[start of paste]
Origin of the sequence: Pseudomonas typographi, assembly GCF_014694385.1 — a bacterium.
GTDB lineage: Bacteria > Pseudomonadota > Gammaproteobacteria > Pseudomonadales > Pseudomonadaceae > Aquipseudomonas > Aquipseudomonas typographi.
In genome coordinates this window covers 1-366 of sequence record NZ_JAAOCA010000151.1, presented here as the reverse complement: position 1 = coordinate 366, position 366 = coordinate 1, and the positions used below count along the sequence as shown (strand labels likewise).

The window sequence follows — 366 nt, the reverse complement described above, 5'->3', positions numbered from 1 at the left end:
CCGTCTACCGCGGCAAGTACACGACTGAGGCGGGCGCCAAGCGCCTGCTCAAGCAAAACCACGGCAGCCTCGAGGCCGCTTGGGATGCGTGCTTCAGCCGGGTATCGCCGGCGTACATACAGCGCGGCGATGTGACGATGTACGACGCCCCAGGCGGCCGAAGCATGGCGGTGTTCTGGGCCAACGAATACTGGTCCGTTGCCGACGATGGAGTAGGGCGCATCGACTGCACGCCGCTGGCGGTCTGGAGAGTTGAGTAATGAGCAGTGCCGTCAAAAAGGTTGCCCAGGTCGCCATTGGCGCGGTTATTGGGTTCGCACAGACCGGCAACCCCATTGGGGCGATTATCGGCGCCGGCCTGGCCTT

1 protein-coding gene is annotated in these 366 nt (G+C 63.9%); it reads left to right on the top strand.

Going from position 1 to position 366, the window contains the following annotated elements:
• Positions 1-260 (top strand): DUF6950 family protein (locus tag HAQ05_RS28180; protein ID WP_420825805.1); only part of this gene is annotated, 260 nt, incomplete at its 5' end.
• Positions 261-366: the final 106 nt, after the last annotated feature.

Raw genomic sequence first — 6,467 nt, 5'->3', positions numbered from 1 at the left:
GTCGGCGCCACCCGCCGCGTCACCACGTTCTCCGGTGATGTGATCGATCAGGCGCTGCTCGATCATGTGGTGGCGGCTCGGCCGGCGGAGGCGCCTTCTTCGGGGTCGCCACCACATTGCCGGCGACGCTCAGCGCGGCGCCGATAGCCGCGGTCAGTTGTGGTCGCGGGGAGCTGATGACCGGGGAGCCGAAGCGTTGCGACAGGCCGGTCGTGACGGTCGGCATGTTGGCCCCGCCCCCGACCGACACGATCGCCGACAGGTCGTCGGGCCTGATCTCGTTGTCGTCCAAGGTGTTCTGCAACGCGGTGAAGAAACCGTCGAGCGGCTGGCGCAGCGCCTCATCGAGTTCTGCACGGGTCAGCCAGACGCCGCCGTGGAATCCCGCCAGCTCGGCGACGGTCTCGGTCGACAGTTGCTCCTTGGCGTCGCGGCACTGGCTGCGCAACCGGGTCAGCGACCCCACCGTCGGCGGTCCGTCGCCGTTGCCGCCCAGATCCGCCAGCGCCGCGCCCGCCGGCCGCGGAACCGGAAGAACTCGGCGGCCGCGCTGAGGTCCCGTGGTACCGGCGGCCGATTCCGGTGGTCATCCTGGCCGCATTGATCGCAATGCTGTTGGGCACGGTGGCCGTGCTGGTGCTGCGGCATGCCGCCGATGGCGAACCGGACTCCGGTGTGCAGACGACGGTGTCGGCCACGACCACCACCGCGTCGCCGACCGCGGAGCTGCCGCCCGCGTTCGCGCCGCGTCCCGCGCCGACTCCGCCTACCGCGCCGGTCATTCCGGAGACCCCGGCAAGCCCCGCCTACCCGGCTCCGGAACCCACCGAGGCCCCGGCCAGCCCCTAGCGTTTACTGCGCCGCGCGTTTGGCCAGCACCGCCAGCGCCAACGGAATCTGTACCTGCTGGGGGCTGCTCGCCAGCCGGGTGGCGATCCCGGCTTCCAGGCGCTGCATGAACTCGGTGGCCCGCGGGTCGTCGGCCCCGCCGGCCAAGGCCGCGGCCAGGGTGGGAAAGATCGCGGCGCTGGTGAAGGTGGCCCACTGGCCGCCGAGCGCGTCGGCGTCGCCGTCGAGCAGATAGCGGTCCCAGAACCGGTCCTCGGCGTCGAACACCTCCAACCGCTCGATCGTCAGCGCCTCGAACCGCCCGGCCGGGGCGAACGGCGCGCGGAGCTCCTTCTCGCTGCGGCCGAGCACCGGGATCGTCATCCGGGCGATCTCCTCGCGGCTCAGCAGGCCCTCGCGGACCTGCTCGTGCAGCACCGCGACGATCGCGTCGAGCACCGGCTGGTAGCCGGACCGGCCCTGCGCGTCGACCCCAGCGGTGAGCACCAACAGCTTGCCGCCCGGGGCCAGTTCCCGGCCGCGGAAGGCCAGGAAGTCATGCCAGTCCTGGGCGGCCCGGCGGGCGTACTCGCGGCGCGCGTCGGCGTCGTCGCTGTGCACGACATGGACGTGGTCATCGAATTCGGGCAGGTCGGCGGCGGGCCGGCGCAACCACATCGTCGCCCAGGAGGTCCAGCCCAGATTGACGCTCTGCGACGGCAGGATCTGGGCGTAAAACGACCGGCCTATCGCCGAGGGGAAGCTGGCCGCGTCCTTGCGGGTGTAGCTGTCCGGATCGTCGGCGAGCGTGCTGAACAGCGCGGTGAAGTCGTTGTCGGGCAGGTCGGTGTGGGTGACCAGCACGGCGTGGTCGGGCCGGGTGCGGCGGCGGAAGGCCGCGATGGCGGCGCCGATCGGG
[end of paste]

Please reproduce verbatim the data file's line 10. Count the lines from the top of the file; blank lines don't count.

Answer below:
Raw genomic sequence first — 6,467 nt, 5'->3', positions numbered from 1 at the left: